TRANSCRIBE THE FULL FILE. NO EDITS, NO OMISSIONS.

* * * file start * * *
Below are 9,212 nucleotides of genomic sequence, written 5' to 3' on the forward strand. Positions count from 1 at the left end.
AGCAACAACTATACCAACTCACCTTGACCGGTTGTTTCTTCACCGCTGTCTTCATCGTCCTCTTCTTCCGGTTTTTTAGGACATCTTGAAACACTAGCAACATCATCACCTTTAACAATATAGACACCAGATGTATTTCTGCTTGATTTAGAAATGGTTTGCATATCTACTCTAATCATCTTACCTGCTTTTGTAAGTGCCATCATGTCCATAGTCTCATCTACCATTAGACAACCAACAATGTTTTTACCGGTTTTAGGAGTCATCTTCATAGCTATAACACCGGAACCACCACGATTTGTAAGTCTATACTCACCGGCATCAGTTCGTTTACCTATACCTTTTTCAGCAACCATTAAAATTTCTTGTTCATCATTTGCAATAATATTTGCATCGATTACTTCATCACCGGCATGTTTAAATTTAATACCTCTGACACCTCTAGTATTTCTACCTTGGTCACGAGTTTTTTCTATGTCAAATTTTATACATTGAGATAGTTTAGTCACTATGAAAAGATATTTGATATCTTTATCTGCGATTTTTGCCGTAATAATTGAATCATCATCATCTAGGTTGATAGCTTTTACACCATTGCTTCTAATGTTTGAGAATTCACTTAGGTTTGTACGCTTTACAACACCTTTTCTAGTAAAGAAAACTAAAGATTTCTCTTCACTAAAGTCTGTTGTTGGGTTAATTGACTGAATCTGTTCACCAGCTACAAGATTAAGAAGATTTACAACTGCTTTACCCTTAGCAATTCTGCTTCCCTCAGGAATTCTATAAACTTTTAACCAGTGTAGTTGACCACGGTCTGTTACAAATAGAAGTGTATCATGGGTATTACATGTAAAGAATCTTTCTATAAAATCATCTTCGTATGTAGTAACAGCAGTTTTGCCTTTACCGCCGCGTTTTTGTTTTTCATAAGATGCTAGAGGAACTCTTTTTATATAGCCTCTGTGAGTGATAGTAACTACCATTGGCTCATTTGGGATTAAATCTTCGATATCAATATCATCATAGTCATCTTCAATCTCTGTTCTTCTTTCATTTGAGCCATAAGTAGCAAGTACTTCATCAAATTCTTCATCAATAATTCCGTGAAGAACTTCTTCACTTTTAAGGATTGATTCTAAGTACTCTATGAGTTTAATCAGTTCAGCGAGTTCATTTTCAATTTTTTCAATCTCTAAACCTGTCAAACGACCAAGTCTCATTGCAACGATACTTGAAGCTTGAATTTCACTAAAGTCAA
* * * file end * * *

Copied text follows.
Below are 9,212 nucleotides of genomic sequence, written 5' to 3' on the forward strand. Positions count from 1 at the left end.
AGCAACAACTATACCAACTCACCTTGACCGGTTGTTTCTTCACCGCTGTCTTCATCGTCCTCTTCTTCCGGTTTTTTAGGACATCTTGAAACACTAGCAACATCATCACCTTTAACAATATAGACACCAGATGTATTTCTGCTTGATTTAGAAATGGTTTGCATATCTACTCTAATCATCTTACCTGCTTTTGTAAGTGCCATCATGTCCATAGTCTCATCTACCATTAGACAACCAACAATGTTTTTACCGGTTTTAGGAGTCATCTTCATAGCTATAACACCGGAACCACCACGATTTGTAAGTCTATACTCACCGGCATCAGTTCGTTTACCTATACCTTTTTCAGCAACCATTAAAATTTCTTGTTCATCATTTGCAATAATATTTGCATCGATTACTTCATCACCGGCATGTTTAAATTTAATACCTCTGACACCTCTAGTATTTCTACCTTGGTCACGAGTTTTTTCTATGTCAAATTTTATACATTGAGATAGTTTAGTCACTATGAAAAGATATTTGATATCTTTATCTGCGATTTTTGCCGTAATAATTGAATCATCATCATCTAGGTTGATAGCTTTTACACCATTGCTTCTAATGTTTGAGAATTCACTTAGGTTTGTACGCTTTACAACACCTTTTCTAGTAAAGAAAACTAAAGATTTCTCTTCACTAAAGTCTGTTGTTGGGTTAATTGACTGAATCTGTTCACCAGCTACAAGATTAAGAAGATTTACAACTGCTTTACCCTTAGCAATTCTGCTTCCCTCAGGAATTCTATAAACTTTTAACCAGTGTAGTTGACCACGGTCTGTTACAAATAGAAGTGTATCATGGGTATTACATGTAAAGAATCTTTCTATAAAATCATCTTCGTATGTAGTAACAGCAGTTTTGCCTTTACCGCCGCGTTTTTGTTTTTCATAAGATGCTAGAGGAACTCTTTTTATATAGCCTCTGTGAGTGATAGTAACTACCATTGGCTCATTTGGGATTAAATCTTCGATATCAATATCATCATAGTCATCTTCAATCTCTGTTCTTCTTTCATTTGAGCCATAAGTAGCAAGTACTTCATCAAATTCTTCATCAATAATTCCGTGAAGAACTTCTTCACTTTTAAGGATTGATTCTAAGTACTCTATGAGTTTAATCAGTTCAGCGAGTTCATTTTCAATTTTTTCAATCTCTAAACCTGTCAAACGACCAAGTCTCATTGCAACGATACTTGAAGCTTGAATTTCACTAAAGTCAA